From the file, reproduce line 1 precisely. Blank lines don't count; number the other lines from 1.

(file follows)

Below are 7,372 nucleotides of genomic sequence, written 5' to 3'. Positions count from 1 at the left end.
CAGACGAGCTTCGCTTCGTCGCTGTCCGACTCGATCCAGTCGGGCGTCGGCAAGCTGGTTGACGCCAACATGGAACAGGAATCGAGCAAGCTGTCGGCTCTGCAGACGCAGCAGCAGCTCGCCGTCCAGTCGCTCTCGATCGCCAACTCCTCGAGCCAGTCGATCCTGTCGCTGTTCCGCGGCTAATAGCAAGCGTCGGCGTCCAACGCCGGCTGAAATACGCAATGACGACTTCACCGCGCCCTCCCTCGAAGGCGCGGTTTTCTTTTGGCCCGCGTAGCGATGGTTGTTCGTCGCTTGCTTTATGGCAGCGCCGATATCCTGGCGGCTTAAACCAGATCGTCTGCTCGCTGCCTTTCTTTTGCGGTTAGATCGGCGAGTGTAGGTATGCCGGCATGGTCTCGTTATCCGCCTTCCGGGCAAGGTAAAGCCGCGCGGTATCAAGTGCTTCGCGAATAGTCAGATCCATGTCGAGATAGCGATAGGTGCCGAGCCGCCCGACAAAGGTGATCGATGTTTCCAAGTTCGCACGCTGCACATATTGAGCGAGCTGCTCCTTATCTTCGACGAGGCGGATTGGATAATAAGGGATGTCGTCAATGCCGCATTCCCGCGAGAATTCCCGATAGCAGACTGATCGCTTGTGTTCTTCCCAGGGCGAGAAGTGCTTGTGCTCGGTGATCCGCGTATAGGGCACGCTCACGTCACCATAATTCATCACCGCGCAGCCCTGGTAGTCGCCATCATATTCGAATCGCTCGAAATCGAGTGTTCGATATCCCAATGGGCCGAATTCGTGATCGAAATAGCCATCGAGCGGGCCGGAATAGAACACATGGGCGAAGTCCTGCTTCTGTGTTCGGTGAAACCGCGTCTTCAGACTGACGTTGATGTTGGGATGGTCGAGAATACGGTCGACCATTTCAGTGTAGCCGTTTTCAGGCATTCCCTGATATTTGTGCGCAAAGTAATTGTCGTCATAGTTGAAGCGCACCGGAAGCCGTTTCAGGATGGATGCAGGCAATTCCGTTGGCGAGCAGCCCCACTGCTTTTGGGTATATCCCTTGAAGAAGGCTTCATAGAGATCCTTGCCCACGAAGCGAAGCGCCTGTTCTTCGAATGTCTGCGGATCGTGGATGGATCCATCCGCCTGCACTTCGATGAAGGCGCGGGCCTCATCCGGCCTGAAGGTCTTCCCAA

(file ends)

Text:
Below are 7,372 nucleotides of genomic sequence, written 5' to 3'. Positions count from 1 at the left end.